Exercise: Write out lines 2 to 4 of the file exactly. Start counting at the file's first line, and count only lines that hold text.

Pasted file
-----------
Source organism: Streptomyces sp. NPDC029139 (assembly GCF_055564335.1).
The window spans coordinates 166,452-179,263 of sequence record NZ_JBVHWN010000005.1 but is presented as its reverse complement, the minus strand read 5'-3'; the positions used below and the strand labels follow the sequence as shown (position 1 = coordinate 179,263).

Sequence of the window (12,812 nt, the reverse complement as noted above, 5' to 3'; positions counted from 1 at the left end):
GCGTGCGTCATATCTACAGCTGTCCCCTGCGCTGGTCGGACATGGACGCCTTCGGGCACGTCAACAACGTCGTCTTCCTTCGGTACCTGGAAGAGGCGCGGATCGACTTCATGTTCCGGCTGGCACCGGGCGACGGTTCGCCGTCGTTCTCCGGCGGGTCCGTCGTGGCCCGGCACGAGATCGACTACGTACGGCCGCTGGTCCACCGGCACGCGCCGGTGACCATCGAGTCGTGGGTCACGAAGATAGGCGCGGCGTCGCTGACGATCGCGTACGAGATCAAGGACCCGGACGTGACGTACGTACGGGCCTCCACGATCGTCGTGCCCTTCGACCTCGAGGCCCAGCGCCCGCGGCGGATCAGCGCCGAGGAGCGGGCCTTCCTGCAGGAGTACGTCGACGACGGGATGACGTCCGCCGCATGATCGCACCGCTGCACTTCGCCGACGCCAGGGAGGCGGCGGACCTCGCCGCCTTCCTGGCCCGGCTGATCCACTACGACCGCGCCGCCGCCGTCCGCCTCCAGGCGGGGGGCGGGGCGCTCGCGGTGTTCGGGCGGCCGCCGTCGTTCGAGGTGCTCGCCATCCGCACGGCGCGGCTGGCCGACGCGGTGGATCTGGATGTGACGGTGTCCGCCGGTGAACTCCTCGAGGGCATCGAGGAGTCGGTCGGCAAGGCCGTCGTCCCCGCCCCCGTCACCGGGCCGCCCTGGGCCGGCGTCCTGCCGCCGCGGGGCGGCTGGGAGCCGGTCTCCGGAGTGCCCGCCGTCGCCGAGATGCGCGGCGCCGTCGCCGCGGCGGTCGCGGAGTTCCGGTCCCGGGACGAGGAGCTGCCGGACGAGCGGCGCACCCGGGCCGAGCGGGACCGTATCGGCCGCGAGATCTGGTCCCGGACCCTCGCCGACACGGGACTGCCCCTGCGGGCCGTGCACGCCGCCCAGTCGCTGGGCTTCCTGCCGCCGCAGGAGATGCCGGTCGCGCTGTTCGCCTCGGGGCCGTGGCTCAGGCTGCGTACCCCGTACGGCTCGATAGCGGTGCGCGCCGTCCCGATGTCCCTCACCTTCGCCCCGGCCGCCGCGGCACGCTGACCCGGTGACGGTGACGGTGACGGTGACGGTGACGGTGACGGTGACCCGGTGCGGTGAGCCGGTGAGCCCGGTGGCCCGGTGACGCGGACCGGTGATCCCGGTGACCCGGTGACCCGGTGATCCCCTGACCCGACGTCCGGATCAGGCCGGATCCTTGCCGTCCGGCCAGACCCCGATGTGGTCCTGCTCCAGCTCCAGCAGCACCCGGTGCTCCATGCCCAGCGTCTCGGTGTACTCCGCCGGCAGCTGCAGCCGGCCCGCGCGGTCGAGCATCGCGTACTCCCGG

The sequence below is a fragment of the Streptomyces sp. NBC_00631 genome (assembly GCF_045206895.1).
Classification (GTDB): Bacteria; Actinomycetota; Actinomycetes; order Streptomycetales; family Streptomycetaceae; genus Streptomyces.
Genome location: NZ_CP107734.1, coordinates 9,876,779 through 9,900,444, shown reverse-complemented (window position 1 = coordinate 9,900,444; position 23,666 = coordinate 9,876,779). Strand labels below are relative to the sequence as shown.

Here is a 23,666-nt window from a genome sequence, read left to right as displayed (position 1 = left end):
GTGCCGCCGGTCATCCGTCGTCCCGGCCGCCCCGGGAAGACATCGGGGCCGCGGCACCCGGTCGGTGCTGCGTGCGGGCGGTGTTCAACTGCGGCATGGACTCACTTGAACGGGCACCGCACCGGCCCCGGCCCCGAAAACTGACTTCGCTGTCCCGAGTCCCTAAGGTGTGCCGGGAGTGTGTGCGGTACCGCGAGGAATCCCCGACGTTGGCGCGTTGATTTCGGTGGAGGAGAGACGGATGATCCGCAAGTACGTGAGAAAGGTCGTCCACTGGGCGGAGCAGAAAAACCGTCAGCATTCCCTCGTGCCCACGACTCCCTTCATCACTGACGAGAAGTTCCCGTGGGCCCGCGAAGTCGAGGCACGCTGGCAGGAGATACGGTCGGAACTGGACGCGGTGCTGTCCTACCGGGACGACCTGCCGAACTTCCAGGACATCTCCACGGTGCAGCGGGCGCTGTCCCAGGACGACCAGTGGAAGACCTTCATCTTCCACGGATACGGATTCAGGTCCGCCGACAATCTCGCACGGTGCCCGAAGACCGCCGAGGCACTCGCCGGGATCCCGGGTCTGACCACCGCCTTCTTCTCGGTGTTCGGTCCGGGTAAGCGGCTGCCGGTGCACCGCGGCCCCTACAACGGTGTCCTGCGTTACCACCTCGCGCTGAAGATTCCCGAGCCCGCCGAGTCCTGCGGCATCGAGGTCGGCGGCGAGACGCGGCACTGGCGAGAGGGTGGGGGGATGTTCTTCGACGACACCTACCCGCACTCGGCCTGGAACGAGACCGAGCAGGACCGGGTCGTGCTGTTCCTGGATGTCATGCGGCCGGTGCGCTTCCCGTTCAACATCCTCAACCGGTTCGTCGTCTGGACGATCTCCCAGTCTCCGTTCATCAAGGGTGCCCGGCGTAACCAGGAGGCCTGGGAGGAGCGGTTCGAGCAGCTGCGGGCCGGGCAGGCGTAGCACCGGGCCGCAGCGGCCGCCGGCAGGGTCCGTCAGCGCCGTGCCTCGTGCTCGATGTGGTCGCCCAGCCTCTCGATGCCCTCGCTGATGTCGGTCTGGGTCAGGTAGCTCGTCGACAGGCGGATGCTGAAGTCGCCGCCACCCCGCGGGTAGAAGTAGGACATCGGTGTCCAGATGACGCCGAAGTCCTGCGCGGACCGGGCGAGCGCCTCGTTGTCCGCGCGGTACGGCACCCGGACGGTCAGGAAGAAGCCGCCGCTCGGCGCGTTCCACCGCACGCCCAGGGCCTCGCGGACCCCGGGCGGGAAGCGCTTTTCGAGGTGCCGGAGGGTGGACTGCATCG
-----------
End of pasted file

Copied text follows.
The window spans coordinates 166,452-179,263 of sequence record NZ_JBVHWN010000005.1 but is presented as its reverse complement, the minus strand read 5'-3'; the positions used below and the strand labels follow the sequence as shown (position 1 = coordinate 179,263).

Sequence of the window (12,812 nt, the reverse complement as noted above, 5' to 3'; positions counted from 1 at the left end):
GCGTGCGTCATATCTACAGCTGTCCCCTGCGCTGGTCGGACATGGACGCCTTCGGGCACGTCAACAACGTCGTCTTCCTTCGGTACCTGGAAGAGGCGCGGATCGACTTCATGTTCCGGCTGGCACCGGGCGACGGTTCGCCGTCGTTCTCCGGCGGGTCCGTCGTGGCCCGGCACGAGATCGACTACGTACGGCCGCTGGTCCACCGGCACGCGCCGGTGACCATCGAGTCGTGGGTCACGAAGATAGGCGCGGCGTCGCTGACGATCGCGTACGAGATCAAGGACCCGGACGTGACGTACGTACGGGCCTCCACGATCGTCGTGCCCTTCGACCTCGAGGCCCAGCGCCCGCGGCGGATCAGCGCCGAGGAGCGGGCCTTCCTGCAGGAGTACGTCGACGACGGGATGACGTCCGCCGCATGATCGCACCGCTGCACTTCGCCGACGCCAGGGAGGCGGCGGACCTCGCCGCCTTCCTGGCCCGGCTGATCCACTACGACCGCGCCGCCGCCGTCCGCCTCCAGGCGGGGGGCGGGGCGCTCGCGGTGTTCGGGCGGCCGCCGTCGTTCGAGGTGCTCGCCATCCGCACGGCGCGGCTGGCCGACGCGGTGGATCTGGATGTGACGGTGTCCGCCGGTGAACTCCTCGAGGGCATCGAGGAGTCGGTCGGCAAGGCCGTCGTCCCCGCCCCCGTCACCGGGCCGCCCTGGGCCGGCGTCCTGCCGCCGCGGGGCGGCTGGGAGCCGGTCTCCGGAGTGCCCGCCGTCGCCGAGATGCGCGGCGCCGTCGCCGCGGCGGTCGCGGAGTTCCGGTCCCGGGACGAGGAGCTGCCGGACGAGCGGCGCACCCGGGCCGAGCGGGACCGTATCGGCCGCGAGATCTGGTCCCGGACCCTCGCCGACACGGGACTGCCCCTGCGGGCCGTGCACGCCGCCCAGTCGCTGGGCTTCCTGCCGCCGCAGGAGATGCCGGTCGCGCTGTTCGCCTCGGGGCCGTGGCTCAGGCTGCGTACCCCGTACGGCTCGATAGCGGTGCGCGCCGTCCCGATGTCCCTCACCTTCGCCCCGGCCGCCGCGGCACGCTGACCCGGTGACGGTGACGGTGACGGTGACGGTGACGGTGACGGTGACCCGGTGCGGTGAGCCGGTGAGCCCGGTGGCCCGGTGACGCGGACCGGTGATCCCGGTGACCCGGTGACCCGGTGATCCCCTGACCCGACGTCCGGATCAGGCCGGATCCTTGCCGTCCGGCCAGACCCCGATGTGGTCCTGCTCCAGCTCCAGCAGCACCCGGTGCTCCATGCCCAGCGTCTCGGTGTACTCCGCCGGCAGCTGCAGCCGGCCCGCGCGGTCGAGCATCGCGTACTCCCGG